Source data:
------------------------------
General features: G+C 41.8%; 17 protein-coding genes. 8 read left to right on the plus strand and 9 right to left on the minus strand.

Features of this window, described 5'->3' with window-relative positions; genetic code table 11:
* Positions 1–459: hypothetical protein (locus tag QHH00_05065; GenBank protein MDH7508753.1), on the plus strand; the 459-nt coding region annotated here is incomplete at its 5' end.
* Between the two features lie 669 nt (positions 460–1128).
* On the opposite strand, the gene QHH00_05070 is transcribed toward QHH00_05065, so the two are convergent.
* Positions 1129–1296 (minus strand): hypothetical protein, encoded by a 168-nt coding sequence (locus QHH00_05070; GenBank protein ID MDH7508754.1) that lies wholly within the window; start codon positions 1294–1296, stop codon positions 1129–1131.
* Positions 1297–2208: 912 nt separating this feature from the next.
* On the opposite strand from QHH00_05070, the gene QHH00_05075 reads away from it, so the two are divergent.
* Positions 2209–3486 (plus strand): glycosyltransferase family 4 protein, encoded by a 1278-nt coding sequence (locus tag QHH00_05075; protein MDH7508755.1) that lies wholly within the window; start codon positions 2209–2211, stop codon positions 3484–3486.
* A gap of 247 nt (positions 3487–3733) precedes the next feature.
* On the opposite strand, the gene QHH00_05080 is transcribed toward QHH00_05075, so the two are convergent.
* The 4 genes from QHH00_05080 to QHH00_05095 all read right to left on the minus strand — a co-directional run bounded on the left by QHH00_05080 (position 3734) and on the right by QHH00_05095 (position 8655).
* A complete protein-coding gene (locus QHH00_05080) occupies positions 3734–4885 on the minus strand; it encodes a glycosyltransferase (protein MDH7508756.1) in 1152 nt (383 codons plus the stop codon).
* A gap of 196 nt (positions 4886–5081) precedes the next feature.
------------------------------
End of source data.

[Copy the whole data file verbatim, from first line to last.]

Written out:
General features: G+C 41.8%; 17 protein-coding genes. 8 read left to right on the plus strand and 9 right to left on the minus strand.

Features of this window, described 5'->3' with window-relative positions; genetic code table 11:
* Positions 1–459: hypothetical protein (locus tag QHH00_05065; GenBank protein MDH7508753.1), on the plus strand; the 459-nt coding region annotated here is incomplete at its 5' end.
* Between the two features lie 669 nt (positions 460–1128).
* On the opposite strand, the gene QHH00_05070 is transcribed toward QHH00_05065, so the two are convergent.
* Positions 1129–1296 (minus strand): hypothetical protein, encoded by a 168-nt coding sequence (locus QHH00_05070; GenBank protein ID MDH7508754.1) that lies wholly within the window; start codon positions 1294–1296, stop codon positions 1129–1131.
* Positions 1297–2208: 912 nt separating this feature from the next.
* On the opposite strand from QHH00_05070, the gene QHH00_05075 reads away from it, so the two are divergent.
* Positions 2209–3486 (plus strand): glycosyltransferase family 4 protein, encoded by a 1278-nt coding sequence (locus tag QHH00_05075; protein MDH7508755.1) that lies wholly within the window; start codon positions 2209–2211, stop codon positions 3484–3486.
* A gap of 247 nt (positions 3487–3733) precedes the next feature.
* On the opposite strand, the gene QHH00_05080 is transcribed toward QHH00_05075, so the two are convergent.
* The 4 genes from QHH00_05080 to QHH00_05095 all read right to left on the minus strand — a co-directional run bounded on the left by QHH00_05080 (position 3734) and on the right by QHH00_05095 (position 8655).
* A complete protein-coding gene (locus QHH00_05080) occupies positions 3734–4885 on the minus strand; it encodes a glycosyltransferase (protein MDH7508756.1) in 1152 nt (383 codons plus the stop codon).
* A gap of 196 nt (positions 4886–5081) precedes the next feature.